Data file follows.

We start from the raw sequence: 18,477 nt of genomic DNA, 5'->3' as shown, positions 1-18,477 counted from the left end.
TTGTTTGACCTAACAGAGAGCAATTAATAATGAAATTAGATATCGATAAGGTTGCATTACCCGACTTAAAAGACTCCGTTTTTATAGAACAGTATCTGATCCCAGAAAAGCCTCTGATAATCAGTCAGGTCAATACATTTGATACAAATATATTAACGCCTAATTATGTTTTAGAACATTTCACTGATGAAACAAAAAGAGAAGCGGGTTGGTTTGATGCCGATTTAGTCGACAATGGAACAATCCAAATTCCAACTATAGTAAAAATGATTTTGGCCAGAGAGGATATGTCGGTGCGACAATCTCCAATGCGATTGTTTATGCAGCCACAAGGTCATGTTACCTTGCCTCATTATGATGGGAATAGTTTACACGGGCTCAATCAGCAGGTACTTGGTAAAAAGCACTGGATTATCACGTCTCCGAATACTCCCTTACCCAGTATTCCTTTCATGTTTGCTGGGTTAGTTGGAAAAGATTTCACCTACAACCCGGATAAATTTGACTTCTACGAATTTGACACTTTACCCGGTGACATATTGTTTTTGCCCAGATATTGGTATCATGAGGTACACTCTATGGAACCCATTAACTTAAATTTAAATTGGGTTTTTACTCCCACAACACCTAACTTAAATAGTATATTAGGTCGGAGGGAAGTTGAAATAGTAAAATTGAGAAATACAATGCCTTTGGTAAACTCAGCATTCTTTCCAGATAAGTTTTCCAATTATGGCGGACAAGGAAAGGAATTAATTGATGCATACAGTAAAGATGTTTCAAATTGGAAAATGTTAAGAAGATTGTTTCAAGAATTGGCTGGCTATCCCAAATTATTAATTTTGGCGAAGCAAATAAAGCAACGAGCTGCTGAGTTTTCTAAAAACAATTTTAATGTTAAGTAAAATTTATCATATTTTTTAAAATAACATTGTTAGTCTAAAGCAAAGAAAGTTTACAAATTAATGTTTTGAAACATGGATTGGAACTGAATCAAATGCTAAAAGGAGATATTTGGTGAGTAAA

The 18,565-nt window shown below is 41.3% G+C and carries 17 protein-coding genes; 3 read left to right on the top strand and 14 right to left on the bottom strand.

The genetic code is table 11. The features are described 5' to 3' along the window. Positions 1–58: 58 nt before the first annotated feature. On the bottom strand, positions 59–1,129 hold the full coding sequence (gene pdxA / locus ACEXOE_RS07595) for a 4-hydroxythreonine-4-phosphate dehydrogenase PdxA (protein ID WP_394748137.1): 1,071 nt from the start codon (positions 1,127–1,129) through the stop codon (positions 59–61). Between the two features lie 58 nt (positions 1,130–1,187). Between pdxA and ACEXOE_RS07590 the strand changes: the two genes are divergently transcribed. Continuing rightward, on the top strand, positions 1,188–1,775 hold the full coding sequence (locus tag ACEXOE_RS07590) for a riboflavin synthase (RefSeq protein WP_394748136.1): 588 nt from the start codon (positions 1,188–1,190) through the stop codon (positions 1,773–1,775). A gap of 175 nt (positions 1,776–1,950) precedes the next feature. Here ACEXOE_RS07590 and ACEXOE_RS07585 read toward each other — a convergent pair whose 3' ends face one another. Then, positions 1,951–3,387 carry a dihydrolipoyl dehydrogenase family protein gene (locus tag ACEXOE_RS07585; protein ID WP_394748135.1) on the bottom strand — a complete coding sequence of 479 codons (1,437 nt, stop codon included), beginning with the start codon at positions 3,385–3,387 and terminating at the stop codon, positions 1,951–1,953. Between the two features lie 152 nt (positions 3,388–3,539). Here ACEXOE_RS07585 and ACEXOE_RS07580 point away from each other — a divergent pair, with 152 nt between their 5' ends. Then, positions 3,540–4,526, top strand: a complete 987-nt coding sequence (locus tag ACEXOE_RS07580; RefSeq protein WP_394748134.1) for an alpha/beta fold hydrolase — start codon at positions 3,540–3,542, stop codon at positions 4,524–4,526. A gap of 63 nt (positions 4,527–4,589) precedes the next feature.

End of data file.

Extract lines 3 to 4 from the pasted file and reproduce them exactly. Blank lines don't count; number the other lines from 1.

The 18,565-nt window shown below is 41.3% G+C and carries 17 protein-coding genes; 3 read left to right on the top strand and 14 right to left on the bottom strand.

The genetic code is table 11. The features are described 5' to 3' along the window. Positions 1–58: 58 nt before the first annotated feature. On the bottom strand, positions 59–1,129 hold the full coding sequence (gene pdxA / locus ACEXOE_RS07595) for a 4-hydroxythreonine-4-phosphate dehydrogenase PdxA (protein ID WP_394748137.1): 1,071 nt from the start codon (positions 1,127–1,129) through the stop codon (positions 59–61). Between the two features lie 58 nt (positions 1,130–1,187). Between pdxA and ACEXOE_RS07590 the strand changes: the two genes are divergently transcribed. Continuing rightward, on the top strand, positions 1,188–1,775 hold the full coding sequence (locus tag ACEXOE_RS07590) for a riboflavin synthase (RefSeq protein WP_394748136.1): 588 nt from the start codon (positions 1,188–1,190) through the stop codon (positions 1,773–1,775). A gap of 175 nt (positions 1,776–1,950) precedes the next feature. Here ACEXOE_RS07590 and ACEXOE_RS07585 read toward each other — a convergent pair whose 3' ends face one another. Then, positions 1,951–3,387 carry a dihydrolipoyl dehydrogenase family protein gene (locus tag ACEXOE_RS07585; protein ID WP_394748135.1) on the bottom strand — a complete coding sequence of 479 codons (1,437 nt, stop codon included), beginning with the start codon at positions 3,385–3,387 and terminating at the stop codon, positions 1,951–1,953. Between the two features lie 152 nt (positions 3,388–3,539). Here ACEXOE_RS07585 and ACEXOE_RS07580 point away from each other — a divergent pair, with 152 nt between their 5' ends. Then, positions 3,540–4,526, top strand: a complete 987-nt coding sequence (locus tag ACEXOE_RS07580; RefSeq protein WP_394748134.1) for an alpha/beta fold hydrolase — start codon at positions 3,540–3,542, stop codon at positions 4,524–4,526. A gap of 63 nt (positions 4,527–4,589) precedes the next feature.